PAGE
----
The Gospel According to Ari Gold:

Vince, if you wanna be a movie star, ya gotta do a big studio movie. E, tell your boy to get on the same page as his agent.

Maybe Ari Gold is a fictional big-time Hollywood agent. But that doesn’t mean that his take on their hierarchy of films was wrong. At the top of the chart is a big studio blockbuster, then a big studio film. This was followed by a small studio film, then indies, then art films. Unfortunately, in the jungle called the movie industry, it is the indies and the art films that are looking for a shot at the big time. They apply to the festivals and hope for a slot, so they might attract a big distribution deal.

One such film is Submarine directed by Richard Ayoade. This was a film produced in Britain in 2010 and was recently picked up by Harvey and Bob Weinstein, who together were once known as Miramax, but are now called The Weinstein Group (TWG). This film was a very late addition to the Sarasota Film Festival. In fact, this film came to the SFF only after the Festival’s Film Guide had already been printed.

This is a laugh-out-loud, coming-of-age film that takes place in Wales in the UK. The time setting of the film is rather hard to determine – it could be the mid eighties – I’m guessing because of the smaller sized b & w telly’s, the lack of automobiles, and the loden coats with the wooden toggle buttons.

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Brother and Sister (Dos Hermanos)

An Unexpected Delight!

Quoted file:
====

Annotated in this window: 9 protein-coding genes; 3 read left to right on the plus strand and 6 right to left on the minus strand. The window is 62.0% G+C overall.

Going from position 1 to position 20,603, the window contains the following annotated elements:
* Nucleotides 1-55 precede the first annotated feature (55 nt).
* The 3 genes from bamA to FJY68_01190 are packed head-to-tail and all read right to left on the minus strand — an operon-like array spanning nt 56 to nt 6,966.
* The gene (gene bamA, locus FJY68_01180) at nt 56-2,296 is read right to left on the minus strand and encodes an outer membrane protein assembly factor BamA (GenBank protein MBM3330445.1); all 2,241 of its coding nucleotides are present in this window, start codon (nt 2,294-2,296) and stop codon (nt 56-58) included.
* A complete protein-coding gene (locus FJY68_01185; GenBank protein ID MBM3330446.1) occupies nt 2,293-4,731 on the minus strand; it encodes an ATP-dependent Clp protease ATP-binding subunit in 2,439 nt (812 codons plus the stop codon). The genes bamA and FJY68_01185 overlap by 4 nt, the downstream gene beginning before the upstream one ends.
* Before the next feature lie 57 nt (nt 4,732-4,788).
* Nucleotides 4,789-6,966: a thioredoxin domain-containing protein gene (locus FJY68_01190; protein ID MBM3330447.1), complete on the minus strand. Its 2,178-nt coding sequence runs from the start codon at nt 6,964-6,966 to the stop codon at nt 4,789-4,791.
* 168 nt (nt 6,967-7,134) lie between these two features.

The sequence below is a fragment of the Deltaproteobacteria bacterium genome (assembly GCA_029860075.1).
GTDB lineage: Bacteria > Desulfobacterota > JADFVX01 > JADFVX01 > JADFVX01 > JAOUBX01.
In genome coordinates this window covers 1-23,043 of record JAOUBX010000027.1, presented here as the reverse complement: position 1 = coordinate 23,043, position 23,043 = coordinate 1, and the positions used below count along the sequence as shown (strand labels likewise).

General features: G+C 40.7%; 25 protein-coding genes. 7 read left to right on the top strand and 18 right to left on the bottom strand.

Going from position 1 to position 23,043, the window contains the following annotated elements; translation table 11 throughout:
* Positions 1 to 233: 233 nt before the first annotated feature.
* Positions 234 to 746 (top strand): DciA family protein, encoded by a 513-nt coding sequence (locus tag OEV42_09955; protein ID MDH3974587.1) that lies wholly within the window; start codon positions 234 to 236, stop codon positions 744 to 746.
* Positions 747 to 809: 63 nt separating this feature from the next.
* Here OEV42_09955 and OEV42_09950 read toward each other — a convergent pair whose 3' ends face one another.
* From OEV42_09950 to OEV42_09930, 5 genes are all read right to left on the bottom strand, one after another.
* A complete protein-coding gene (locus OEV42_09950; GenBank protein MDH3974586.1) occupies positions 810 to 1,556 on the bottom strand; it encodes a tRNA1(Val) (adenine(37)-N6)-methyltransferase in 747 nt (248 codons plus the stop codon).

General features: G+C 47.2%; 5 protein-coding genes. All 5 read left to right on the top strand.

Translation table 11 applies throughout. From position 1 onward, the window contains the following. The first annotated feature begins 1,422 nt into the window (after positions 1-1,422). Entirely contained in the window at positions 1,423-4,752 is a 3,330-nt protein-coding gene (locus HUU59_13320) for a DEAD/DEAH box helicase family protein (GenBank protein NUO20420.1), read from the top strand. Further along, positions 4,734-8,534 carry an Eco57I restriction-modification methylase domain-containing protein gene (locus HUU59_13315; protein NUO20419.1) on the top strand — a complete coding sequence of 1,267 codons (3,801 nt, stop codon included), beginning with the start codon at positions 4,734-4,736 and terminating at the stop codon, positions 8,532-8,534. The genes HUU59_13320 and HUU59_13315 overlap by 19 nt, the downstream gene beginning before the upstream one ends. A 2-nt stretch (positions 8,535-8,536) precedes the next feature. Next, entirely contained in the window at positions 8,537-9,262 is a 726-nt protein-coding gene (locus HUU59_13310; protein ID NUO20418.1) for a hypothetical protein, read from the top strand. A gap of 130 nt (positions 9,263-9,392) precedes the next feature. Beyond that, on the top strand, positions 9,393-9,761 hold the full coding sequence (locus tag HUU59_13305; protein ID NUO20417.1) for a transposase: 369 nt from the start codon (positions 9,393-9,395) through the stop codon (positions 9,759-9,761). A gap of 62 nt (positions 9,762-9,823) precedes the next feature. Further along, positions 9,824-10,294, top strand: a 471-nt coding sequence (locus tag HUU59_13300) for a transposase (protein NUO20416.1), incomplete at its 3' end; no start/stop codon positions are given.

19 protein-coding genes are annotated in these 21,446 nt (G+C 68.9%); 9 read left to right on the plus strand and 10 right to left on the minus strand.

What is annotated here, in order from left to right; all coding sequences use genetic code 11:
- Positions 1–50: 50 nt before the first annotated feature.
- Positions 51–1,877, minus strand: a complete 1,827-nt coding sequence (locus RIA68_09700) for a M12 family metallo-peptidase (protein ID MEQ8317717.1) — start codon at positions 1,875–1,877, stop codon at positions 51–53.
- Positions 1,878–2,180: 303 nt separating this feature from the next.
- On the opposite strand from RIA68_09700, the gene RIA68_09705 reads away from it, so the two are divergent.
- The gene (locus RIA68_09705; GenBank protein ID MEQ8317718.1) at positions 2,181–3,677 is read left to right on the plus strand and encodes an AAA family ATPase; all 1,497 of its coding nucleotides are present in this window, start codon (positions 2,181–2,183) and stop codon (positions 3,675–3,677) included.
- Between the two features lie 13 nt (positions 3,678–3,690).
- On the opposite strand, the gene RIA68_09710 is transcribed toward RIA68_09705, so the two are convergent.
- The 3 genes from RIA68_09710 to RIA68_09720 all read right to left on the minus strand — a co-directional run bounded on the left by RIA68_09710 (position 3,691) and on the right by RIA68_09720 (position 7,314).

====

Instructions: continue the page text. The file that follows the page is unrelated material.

A film called Brother and Sister (Dos Hermanos) dropped into the Sarasota Film Festival on Sunday. The show was most likely sold out as the theater was packed. In the festival’s program, the film was described this way: “Acclaimed Jewish/Argentinian Director Daniel Burman takes another look at family politics in this comic charmer.”

IMDB had no reviews in English for me to glance at. Would I be seeing a Woody Allen-ish family drama? Would there be laugh-at-loud jokes a la Neil Simon? Well the answer to those questions is that neither Allen or Simon came to mind as I watched. Besides that the characters weren’t the least bit ‘Jewish’.

As the film opens we find ourselves at a meeting of an apartment house’s residents. One of the apartment dwellers had just died the day before, and the topic under discussion was should they send flowers, or a palm, or make a donation. The discussion was not quite heated but there were many differences of opinion. Then she entered.

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Hanna is the brand new action flick that opened today. Directed by Joe Wright, and starring Saoirse Ronan, Cate Blanchett, and Eric Bana, the film hopscotches across a couple of continents, 4 different countries, and is a thrilling roller coaster ride of cinematic action.

As the film opens, we are somewhere above the Arctic Circle in Northern Finland. Young Hanna (16?) is alone in the snow covered forest and will soon confront a huge elk. She’s going to dispatch this animal with a bow and arrow. She acquires her target and shoots. She hits him, but misses his heart so she has to chase him down, and finish the job with a handgun.

Born To Be Wild – Steppenwolf – 1975